Dog diarrhea is a messy problem that all pet parents are bound to face at some point in their dog's life. If your dog has diarrhea you'll want to know why and find a cure FAST! Here our Smokey Point vets share some common causes of diarrhea in dogs and what to do.
Diarrhea & Your Dog's Health
A lot of dogs are brought in to be examined by our Smokey Point vets because of diarrhea, and the underlying causes can range from serious underlying health conditions to nothing to worry about.
Mild bouts of diarrhea are very common in dogs and can be caused by mild intestinal distress due to your dog eating a small amount of something that doesn't agree with them, such as table scraps, or just from the simple act of switching to a new brand or flavor of food.
That said, there are also a number of more serious reasons why your dog could have diarrhea.
What causes diarrhea in dogs?
Below are some of the most common reasons for diarrhea in dogs:
- Stress or anxiety
- Change in diet or treats
- Eating garbage or spoiled food
- Ingestion of foreign objects such as toys, bones and fabric
- Ingesting toxins or poisons
- Viral infections such as parvovirus, distemper or coronavirus
- Parasites - roundworms, hookworms, whipworms, Coccidia or Giardia
- Bacterial infections - such as salmonella
- Inflammatory bowel disease
- Liver or kidney disease
- Intestinal cancer
- Medications such as antibiotics
But how do you know whether your dog's diarrhea requires a visit to the vet?
When should I contact my vet?
If your dog has a single episode of diarrhea and is otherwise acting normal, it is likely not a cause for concern. Monitor your dog's bowel movements to see if things clear up. More than 2 episodes could indicate a problem, so it's a good idea to call your vet if your pooch has two or more bouts of diarrhea.
If your pup is straining to pass a stool but only passing small amounts of watery diarrhea, they could be experiencing a painful blockage due to the ingestion of a foreign object such as a toy. This is a very serious concern and needs veterinary attention right away, contact your vet or head to the nearest emergency animal hospital for care.
Recurring bouts of diarrhea over a short period of time could be a sign of a very serious health issue, particularly if your pup is very old, very young, or has a compromised immune system. Infections such as parvovirus are extremely serious, contagious and life-threatening. Contact your vet right away if your pooch is experiencing repeated episodes of diarrhea.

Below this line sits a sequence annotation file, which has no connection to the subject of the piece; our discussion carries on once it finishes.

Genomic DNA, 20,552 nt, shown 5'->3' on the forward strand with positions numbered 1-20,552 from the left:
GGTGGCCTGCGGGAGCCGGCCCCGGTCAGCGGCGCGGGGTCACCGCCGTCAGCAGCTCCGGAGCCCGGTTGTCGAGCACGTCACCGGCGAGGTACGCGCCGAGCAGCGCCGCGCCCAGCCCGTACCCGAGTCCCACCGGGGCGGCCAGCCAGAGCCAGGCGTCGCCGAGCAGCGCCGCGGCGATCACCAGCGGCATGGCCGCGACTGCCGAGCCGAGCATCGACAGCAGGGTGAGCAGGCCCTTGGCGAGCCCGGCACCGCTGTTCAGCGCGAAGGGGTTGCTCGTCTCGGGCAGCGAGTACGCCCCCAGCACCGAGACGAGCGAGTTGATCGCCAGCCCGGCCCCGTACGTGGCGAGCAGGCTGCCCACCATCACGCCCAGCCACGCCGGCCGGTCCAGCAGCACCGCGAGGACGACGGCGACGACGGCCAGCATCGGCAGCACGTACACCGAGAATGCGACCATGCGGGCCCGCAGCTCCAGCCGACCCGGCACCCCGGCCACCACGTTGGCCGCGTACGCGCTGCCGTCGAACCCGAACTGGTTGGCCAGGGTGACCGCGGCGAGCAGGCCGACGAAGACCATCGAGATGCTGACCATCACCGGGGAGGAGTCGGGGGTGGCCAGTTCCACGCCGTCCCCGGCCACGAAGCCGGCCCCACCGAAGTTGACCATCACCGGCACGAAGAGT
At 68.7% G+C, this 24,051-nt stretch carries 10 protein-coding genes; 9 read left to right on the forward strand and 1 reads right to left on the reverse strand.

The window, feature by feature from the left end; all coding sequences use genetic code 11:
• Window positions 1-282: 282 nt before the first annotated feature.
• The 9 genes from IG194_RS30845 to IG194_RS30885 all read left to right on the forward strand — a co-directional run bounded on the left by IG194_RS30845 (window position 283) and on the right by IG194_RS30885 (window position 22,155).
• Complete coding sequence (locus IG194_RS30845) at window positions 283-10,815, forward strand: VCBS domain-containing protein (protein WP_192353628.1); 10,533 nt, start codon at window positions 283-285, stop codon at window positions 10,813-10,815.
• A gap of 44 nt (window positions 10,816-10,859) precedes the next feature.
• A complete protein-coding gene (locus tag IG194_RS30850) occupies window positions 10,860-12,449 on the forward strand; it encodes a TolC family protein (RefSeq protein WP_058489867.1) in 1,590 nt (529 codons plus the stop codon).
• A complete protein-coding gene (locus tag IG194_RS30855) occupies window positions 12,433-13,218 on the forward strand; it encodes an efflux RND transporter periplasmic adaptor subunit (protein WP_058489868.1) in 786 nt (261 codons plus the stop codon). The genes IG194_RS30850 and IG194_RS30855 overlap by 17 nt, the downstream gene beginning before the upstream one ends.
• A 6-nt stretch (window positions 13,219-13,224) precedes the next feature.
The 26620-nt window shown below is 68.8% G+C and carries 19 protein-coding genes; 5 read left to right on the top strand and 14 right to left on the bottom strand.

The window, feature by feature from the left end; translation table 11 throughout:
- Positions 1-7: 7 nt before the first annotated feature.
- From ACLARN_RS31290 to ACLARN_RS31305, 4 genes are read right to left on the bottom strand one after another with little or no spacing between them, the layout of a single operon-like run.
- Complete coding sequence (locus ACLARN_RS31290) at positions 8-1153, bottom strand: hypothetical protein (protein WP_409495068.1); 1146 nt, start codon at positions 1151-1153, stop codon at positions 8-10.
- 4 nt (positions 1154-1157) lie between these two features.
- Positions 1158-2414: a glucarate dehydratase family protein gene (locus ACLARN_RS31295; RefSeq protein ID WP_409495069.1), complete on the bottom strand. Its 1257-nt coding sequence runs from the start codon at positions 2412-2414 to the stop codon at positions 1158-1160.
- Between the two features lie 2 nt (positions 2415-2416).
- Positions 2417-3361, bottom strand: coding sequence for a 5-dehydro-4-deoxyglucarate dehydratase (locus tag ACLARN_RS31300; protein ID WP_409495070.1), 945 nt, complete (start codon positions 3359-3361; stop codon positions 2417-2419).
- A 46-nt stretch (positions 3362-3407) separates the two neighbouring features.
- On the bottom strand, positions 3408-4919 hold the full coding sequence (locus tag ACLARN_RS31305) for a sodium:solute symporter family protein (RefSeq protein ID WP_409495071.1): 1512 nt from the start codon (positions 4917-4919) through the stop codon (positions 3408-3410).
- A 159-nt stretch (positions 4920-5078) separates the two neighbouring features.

Dogs showing other symptoms as well as diarrhea should also be seen by a vet as soon as possible. If your dog has any of the following symptoms contact your vet right away to make an appointment:
- Blood in stool
- Unusual drooling
- Lack of Appetite
- Signs of dehydration (Sunken dry-looking eyes, dry nose, or dry, sticky gums)
If your pooch is displaying any symptoms that cause you concern, contact your veterinarian. Your vet will let you know whether your pet's symptoms indicate that an examination is necessary.
Is bloody diarrhea in dogs an emergency?
It can certainly be challenging to know when a trip to the vet is necessary. Bloody diarrhea and recurrent episodes of vomiting are considered to be veterinary emergencies. If your dog is experiencing bloody diarrhea contact your vet right away or call your nearest animal emergency hospital for urgent assistance.
How can I treat my dog's diarrhea?
Never give your dog human medications without consulting your veterinarian. Many over-the-counter medications that work well for people can be toxic to dogs.
If your dog has had one or two runny or soft stools, you may want to give your dog some time to recover by simply fasting for 12 - 24 hours.
A bland diet for a day or two may help to resolve your pup's issue. Plain cooked white rice with a little chicken and some canned plain pumpkin (not pumpkin pie filling) may help to make your pup's tummy feel better. Once your pooch feels better gradually reintroduce their regular food.
Other things that might help to soothe your dog's upset tummy include natural yogurt, probiotics, peeled boiled potatoes, cottage cheese, egg with no oil added, specially formulated dog foods, and medications prescribed by your vet.
When it comes to your best buddy's health it is always best to err on the side of caution. By taking your pooch in for an examination you give your vet the opportunity to determine the underlying cause of your pup's diarrhea and recommend the most effective treatment.
Note: The advice provided in this post is intended for informational purposes and does not constitute medical advice regarding pets. For an accurate diagnosis of your pet's condition, please make an appointment with your vet.